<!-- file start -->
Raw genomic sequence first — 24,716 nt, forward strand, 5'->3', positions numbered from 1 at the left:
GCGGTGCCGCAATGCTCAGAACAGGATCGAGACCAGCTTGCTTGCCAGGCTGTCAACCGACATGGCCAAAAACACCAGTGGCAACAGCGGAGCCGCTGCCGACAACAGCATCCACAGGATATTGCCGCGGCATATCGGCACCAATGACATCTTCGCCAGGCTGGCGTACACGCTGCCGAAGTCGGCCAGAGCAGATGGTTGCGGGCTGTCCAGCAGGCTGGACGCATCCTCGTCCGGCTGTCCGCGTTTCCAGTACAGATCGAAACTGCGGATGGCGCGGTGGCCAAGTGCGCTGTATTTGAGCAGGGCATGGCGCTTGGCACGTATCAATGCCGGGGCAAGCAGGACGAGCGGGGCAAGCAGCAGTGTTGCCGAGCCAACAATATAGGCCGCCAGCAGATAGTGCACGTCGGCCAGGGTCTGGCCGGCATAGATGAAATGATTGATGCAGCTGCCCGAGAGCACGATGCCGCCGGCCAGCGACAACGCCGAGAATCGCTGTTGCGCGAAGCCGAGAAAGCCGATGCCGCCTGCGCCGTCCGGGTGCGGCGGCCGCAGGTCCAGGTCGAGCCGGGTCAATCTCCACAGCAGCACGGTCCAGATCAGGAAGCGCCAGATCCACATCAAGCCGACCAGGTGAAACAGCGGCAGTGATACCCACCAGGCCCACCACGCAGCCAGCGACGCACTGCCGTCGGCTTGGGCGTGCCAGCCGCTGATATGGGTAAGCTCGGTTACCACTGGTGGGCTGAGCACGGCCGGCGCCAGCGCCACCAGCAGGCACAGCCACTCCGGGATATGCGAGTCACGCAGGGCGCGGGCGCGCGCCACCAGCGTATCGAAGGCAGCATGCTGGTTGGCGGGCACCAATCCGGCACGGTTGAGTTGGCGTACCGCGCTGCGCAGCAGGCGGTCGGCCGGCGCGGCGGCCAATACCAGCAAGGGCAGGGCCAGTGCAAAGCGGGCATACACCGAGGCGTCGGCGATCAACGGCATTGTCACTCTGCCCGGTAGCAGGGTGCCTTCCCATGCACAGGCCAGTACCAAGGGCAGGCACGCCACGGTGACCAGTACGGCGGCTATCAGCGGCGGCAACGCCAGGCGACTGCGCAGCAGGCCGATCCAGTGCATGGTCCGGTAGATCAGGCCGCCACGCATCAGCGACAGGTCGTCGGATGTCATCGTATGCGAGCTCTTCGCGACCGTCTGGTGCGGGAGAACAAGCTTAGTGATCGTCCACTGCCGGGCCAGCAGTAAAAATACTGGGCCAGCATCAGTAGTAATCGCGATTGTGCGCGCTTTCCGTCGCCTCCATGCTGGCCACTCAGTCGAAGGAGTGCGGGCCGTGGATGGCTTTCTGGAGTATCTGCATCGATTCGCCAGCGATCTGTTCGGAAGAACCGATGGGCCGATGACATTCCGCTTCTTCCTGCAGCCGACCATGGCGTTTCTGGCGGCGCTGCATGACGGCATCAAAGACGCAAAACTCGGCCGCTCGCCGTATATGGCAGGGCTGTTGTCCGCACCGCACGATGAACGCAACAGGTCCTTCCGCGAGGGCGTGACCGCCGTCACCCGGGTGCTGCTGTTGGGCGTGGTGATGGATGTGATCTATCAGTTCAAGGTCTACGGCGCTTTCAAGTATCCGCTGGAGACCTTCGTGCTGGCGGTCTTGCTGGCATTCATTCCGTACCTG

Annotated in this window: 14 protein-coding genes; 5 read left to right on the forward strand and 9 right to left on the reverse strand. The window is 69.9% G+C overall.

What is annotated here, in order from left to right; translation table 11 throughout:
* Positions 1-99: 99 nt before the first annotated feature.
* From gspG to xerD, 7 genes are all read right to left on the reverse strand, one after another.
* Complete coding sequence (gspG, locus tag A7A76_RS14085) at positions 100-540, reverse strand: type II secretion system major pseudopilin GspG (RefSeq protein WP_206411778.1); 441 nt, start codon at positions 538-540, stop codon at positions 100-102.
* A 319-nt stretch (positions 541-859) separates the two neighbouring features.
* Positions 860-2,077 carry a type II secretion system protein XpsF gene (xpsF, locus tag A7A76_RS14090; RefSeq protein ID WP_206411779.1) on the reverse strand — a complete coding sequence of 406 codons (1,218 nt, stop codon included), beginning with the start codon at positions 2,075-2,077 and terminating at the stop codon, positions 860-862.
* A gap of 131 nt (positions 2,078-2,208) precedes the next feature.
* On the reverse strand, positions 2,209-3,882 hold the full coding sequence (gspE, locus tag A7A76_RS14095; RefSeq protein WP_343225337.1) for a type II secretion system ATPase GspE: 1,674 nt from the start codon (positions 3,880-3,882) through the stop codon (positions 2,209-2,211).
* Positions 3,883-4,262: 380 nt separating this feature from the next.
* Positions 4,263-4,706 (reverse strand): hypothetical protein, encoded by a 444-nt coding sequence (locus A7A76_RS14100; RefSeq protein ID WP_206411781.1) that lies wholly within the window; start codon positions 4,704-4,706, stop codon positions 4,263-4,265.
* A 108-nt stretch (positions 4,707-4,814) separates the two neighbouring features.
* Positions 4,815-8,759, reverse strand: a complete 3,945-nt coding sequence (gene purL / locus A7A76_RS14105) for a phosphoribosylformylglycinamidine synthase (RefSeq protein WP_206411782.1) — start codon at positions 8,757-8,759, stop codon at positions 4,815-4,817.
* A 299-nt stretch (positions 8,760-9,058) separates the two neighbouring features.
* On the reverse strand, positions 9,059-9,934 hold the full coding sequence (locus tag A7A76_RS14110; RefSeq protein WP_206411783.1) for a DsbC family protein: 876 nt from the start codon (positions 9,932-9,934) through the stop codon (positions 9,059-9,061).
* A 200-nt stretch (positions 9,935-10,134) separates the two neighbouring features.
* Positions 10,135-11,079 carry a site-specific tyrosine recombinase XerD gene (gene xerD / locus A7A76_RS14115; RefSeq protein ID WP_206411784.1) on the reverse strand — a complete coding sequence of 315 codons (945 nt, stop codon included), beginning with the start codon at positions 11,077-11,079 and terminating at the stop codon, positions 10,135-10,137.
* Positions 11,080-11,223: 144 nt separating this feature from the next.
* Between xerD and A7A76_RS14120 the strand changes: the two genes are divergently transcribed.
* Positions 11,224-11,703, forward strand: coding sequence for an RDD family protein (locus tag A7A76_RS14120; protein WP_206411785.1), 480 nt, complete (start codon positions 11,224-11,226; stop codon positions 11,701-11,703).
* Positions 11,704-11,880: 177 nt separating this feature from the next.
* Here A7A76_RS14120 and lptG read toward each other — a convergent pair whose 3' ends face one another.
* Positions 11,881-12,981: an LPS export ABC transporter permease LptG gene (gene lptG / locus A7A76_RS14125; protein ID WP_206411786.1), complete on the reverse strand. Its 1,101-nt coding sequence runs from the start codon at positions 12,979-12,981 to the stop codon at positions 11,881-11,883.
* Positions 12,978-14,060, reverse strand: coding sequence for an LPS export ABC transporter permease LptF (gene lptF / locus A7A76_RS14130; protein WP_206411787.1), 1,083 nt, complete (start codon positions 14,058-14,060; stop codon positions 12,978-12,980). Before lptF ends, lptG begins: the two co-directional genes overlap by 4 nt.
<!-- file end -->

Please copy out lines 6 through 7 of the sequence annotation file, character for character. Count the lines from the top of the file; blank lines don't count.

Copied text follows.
* From gspG to xerD, 7 genes are all read right to left on the reverse strand, one after another.
* Complete coding sequence (gspG, locus tag A7A76_RS14085) at positions 100-540, reverse strand: type II secretion system major pseudopilin GspG (RefSeq protein WP_206411778.1); 441 nt, start codon at positions 538-540, stop codon at positions 100-102.